6 Degrees of Film: 2001: A Space Odyssey-Then & Now

*Note: This was originally published in August of 2023 but was one of the blog postings that was lost from 6 Degrees website! Re-posted in May of 2024…

 

2001: Then & Now: Thoughts on seeing the classic film on the Big Screen

 

One of the topics that continues to arise in recent years is the constant push/pull of streaming movies vs the box office films that still draw movie goers in. And recently, the experience of sitting in a theatre to watch the classic ‘2001: A Space Odyssey’ on the big screen brought that ongoing argument to mind.

 

It is one of the reasons that a film is set apart in our minds when we remember the special moments of our lives that can be traced back to the experiences we shared while watching films or in going to the movies. It is where we met our friends, our loved ones, and at times how we were able to escape and to simply relax and unwind.

 

That is why the experience of going to the movies should be one where we can take a moment and discover the films that stand out and then make a personal list of those movies that you would love to experience as they were meant to be seen-on the big screen!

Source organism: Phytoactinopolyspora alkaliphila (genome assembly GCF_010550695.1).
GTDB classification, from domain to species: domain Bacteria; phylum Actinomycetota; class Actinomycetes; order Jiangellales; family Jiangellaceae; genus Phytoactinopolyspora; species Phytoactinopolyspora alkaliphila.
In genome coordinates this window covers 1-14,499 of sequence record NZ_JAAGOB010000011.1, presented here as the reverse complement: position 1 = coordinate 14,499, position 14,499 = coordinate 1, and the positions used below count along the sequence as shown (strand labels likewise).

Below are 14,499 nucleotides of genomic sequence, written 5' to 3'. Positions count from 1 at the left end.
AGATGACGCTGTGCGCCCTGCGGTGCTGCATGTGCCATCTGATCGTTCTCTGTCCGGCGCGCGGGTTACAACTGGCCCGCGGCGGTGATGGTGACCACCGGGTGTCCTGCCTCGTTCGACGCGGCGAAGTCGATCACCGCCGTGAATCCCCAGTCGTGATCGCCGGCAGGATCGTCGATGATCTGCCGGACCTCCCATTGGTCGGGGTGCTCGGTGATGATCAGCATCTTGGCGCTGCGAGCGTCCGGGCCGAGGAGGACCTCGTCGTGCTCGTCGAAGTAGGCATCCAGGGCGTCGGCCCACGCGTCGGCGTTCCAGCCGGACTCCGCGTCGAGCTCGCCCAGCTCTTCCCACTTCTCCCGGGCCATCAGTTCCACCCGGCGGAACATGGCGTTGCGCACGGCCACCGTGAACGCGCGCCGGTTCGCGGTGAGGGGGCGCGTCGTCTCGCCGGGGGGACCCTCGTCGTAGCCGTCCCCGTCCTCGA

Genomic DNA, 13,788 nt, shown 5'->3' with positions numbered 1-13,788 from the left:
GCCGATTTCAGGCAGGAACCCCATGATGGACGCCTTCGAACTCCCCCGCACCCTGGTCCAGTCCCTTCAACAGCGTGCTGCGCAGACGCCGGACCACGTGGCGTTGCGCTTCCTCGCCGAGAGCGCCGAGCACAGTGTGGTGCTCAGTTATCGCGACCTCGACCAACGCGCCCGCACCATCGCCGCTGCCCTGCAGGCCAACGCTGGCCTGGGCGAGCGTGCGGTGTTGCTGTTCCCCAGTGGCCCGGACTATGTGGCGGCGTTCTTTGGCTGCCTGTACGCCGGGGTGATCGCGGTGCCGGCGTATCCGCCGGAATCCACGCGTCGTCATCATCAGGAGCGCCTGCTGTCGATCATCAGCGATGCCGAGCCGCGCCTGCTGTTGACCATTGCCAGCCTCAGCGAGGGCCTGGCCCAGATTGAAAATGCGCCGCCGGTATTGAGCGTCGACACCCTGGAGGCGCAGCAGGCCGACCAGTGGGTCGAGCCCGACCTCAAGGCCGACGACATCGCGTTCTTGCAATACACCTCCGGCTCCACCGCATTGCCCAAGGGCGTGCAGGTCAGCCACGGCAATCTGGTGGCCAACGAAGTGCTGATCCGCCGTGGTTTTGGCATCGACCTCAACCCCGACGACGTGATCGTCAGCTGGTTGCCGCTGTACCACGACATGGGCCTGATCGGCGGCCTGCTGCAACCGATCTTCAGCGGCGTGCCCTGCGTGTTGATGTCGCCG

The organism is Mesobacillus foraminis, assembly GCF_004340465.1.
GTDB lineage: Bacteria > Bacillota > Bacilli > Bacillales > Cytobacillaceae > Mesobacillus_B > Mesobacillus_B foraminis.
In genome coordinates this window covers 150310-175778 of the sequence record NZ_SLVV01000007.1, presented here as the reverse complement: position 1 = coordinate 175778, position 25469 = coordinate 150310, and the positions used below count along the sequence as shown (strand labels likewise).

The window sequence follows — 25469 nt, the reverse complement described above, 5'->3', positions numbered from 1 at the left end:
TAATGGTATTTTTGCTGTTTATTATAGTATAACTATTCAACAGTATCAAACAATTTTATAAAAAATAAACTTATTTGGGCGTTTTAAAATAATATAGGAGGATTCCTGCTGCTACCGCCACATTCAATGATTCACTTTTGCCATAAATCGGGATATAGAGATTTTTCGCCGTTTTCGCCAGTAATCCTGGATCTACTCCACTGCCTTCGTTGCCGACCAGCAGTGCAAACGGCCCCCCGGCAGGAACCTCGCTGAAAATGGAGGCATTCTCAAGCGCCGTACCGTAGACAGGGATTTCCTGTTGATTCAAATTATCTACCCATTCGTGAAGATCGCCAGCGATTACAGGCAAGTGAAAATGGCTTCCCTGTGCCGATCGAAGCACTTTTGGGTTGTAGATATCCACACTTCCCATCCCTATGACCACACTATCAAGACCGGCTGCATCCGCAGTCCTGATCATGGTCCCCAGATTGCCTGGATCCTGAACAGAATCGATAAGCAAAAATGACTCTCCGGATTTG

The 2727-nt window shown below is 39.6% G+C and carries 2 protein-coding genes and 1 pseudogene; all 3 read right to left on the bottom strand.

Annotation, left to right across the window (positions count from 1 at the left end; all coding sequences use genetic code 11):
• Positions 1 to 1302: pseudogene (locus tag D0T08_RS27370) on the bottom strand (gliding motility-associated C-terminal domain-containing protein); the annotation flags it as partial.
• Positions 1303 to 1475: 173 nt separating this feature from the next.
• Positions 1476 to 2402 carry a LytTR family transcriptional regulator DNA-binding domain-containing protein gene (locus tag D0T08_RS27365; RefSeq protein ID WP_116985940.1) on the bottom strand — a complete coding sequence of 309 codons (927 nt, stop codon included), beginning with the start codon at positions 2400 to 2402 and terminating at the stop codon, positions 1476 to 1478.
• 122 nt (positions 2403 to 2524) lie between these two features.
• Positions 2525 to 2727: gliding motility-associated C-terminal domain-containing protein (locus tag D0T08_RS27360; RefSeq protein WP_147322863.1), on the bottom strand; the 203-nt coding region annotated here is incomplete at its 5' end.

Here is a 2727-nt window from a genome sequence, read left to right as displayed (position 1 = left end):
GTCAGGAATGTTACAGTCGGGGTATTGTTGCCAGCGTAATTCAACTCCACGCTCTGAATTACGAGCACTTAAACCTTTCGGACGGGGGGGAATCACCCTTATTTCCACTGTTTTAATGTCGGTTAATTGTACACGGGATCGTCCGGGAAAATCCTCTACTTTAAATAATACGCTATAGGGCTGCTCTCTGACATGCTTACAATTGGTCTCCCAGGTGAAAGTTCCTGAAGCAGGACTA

2001 & the Star Wars Connections…

Reading the wonderful book about the making of the film , (“The Making of 2001: A Space Odyssey”), also helped to make the experience memorable. So many little details pop out. I had known that 2001 was really an inspiration for Star Wars and the special effects revolution that occurred at Industrial Light & Magic and at LucasFilms only became possible long after this film had been made.

Here is the excerpt from my book, ‘6 Degrees of Film” that credits 2001 as the inspiration for “Star Wars.”

 

There was an opening for a big turnaround movie.

One appeared in 2001: A Space Odyssey. At 2001’s release in

1969, Stanley Kubrick’s innovations were the cutting edge in

technological advancement in films. But Kubrick’s innovations

did not translate into other copy-cat films, and Kubrick

remained something of a lone-wolf figure. For one thing, the

film was made in England and was too big and too expensive

to emulate. The film failed to revive the waning special-effects

industry in Hollywood. But it did inspire a generation of

young filmmakers who saw that it could be done.

 

George Lucas was one who acted on that inspiration. He

said, “Almost from the moment film was invented, there was

this idea that you could play tricks, make an audience believe

they were seeing things that really weren’t there. But this was

completely lost by the 1960s.”

 Lucas labored for two years on his Star Wars script. …”

 

2001: The Details of the Film that stand out

 

So many details of the film stood out when reading about the making and then being able to see them up close and personal how it was realized on the silver screen. Here’s a few notable stand-outs:

 

  • The Monolith: One is the reason the monolith was BLACK and shaped as it was….became a question of praciticality for what Kubrick had envisioned The science portion was extremely engrossing in that those who were experts in the field …found things in the film that…even the NASA Astronauts were joking about the Black Monolith!